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Miller v. Lenard Enterprises LLC

United States District Court, W.D. Louisiana, Lake Charles Division

November 13, 2019

TREY L. MILLER
v.
LENARD ENTERPRISES, LLC

          KAY MAGISTRATE JUDGE.

          MEMORANDUM RULING

          JAMES D. CAIN, JR. UNITED STATES DISTRICT JUDGE.

         Before the court is a Motion for Summary Judgment [doc. 25] filed by plaintiff Trey L. Miller. The motion relates to Miller's Fair Labor Standards Act (“FLSA”) suit for overtime compensation against his former employer, Lenard Enterprises, LLC (“Lenard”). The motion is regarded as unopposed.

         I.

         Background

         Lenard Enterprises, LLC, d/b/a Ready Decks of Lake Charles, operates as a franchisee of Ready Decks, Inc. and provides site-built decks and porches to customers in Louisiana and Texas. Doc. 25, att. 4, ¶ 2; doc. 25, att. 11. The company hired Miller as a carpenter/helper in March 2015, at a compensation rate of $500.00/week. Doc. 25, att. 4, ¶¶ 15-16. In that position Miller spent most of his time doing manual labor. Id. at ¶ 21. He received raises to $600.00 and then $700.00/week in May and June 2015, respectively. Id. at ¶¶ 23-24; see doc. 25, att. 10, pp. 9-10. After about one year of employment with Lenard he was promoted to lead carpenter/supervisor and received a raise to $750.00/week, though he maintains that his daily activities remained “nearly identical” and that most of his duties involved building and installation. Id. at ¶ 25; doc. 25, att. 3, pp. 10-11.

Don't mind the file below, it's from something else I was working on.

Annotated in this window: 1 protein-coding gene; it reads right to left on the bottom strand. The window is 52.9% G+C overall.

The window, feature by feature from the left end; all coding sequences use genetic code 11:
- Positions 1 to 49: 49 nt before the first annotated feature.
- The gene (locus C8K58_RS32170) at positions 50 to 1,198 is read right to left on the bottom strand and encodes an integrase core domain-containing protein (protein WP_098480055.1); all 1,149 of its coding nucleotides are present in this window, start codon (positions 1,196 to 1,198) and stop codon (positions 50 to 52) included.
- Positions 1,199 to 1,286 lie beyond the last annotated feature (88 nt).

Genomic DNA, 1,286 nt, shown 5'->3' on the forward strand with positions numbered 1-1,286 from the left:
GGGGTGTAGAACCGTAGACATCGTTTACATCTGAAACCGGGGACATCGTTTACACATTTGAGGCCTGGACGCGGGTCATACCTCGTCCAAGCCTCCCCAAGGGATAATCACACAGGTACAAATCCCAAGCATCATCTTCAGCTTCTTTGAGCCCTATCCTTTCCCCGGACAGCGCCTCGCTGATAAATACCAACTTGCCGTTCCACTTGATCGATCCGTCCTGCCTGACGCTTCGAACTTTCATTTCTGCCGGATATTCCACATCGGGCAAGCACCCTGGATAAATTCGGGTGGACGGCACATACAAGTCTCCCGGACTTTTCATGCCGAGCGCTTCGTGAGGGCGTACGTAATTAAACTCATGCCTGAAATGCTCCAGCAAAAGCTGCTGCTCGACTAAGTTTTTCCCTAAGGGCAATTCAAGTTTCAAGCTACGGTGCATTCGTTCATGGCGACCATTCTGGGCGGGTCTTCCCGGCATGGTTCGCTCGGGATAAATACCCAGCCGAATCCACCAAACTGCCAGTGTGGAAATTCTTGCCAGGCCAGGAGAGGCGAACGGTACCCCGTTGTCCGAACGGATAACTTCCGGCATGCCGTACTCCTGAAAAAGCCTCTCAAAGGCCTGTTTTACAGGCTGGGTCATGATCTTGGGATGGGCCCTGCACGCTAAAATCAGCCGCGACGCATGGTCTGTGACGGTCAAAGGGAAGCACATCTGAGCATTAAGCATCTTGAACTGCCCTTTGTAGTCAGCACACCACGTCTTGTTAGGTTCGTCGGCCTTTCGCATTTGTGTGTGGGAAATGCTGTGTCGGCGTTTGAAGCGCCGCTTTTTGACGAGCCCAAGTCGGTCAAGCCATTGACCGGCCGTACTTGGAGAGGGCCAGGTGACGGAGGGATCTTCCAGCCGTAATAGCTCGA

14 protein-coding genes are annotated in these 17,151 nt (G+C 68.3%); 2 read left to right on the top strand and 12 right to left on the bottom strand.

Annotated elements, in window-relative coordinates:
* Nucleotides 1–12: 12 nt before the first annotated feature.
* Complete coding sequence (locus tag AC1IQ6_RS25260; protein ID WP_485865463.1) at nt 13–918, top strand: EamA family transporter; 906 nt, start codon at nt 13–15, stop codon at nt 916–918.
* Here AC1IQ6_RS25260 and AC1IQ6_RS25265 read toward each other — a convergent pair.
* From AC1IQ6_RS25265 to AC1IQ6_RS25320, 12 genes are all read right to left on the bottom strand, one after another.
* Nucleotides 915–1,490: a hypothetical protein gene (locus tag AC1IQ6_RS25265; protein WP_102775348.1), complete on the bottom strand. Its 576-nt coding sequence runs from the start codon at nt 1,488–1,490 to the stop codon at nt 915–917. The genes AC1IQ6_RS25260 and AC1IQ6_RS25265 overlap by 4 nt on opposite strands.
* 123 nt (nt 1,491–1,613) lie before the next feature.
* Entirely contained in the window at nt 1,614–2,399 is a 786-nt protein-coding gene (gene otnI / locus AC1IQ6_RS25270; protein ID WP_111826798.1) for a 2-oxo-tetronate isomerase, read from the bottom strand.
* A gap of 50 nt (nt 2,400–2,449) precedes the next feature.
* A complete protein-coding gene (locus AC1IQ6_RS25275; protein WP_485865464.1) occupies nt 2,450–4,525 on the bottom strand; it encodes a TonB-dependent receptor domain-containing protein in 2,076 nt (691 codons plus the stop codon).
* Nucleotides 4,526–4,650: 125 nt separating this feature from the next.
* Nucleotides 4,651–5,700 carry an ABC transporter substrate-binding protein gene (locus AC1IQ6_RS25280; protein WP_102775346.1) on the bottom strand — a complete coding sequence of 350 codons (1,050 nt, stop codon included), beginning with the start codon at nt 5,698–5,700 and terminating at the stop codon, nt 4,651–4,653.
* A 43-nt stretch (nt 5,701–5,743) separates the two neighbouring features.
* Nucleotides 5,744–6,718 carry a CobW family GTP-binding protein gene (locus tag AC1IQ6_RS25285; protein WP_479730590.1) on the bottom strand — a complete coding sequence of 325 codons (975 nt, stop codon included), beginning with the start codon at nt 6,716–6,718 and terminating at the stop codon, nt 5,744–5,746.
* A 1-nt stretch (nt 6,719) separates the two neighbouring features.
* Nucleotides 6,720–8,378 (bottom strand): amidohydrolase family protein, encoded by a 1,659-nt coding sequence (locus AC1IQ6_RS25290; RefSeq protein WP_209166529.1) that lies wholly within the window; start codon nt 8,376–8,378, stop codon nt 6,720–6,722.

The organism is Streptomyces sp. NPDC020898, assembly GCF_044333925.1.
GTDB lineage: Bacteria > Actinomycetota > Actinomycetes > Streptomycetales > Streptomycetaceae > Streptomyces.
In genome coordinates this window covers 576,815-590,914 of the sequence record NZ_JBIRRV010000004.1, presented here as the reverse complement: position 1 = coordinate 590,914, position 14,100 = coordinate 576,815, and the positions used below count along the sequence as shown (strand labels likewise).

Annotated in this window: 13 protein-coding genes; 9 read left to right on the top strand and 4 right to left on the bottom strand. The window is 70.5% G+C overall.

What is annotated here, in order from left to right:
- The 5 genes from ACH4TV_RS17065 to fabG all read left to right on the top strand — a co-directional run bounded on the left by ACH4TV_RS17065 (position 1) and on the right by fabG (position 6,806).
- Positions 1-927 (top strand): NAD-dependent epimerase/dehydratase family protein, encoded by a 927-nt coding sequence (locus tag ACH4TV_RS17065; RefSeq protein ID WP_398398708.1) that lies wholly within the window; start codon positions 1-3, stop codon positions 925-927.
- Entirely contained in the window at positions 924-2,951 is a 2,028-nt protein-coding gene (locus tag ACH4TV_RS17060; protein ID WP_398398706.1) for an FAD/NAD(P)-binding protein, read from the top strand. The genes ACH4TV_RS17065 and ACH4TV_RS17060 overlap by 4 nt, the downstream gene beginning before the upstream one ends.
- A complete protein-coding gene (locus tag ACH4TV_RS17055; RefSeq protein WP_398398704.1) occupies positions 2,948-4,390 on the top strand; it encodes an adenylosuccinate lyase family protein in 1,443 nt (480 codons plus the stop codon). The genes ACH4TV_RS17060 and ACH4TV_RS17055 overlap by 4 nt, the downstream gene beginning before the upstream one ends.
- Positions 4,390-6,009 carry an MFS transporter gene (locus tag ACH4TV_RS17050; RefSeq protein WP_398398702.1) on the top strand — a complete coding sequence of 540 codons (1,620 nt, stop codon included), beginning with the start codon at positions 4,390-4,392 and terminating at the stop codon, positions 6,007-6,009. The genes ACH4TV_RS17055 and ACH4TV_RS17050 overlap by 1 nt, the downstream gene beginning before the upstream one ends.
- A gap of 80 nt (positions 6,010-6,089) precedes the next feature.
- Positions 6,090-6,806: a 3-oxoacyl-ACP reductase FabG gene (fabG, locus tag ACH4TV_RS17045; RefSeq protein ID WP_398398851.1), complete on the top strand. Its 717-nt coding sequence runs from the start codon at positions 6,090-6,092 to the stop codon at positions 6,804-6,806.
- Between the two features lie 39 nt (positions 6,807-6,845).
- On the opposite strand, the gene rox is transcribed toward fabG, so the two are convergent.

Miller's records show that he regularly worked more than 40 hours per week for Lenard. See doc. 25, atts. 6, 10. Payroll records also reflect that Miller was compensated weekly, based on a 40-hour work week, throughout his employment with Lenard, with no overtime payments and with occasional and substantial deductions from his regular salary. Doc. 25, att. 10. He was terminated in May 2017, after complaining about his pay and his lack of overtime compensation. Doc. 25, att. 4, ¶ 42. At that time his rate of pay was $850.00/week. Id. Miller filed suit in this court on August 23, 2017, alleging that he was a non-exempt employee and was owed overtime compensation under the FLSA. Doc. 1. He also maintains that he is entitled to damages under the three-year statute of limitations applicable to willful FLSA violations. Id. He now moves for summary judgment on his claim. Doc. 25. Lenard is no longer represented in this matter and has not filed a response or request for extension within the allotted time. Accordingly, the motion is regarded as unopposed.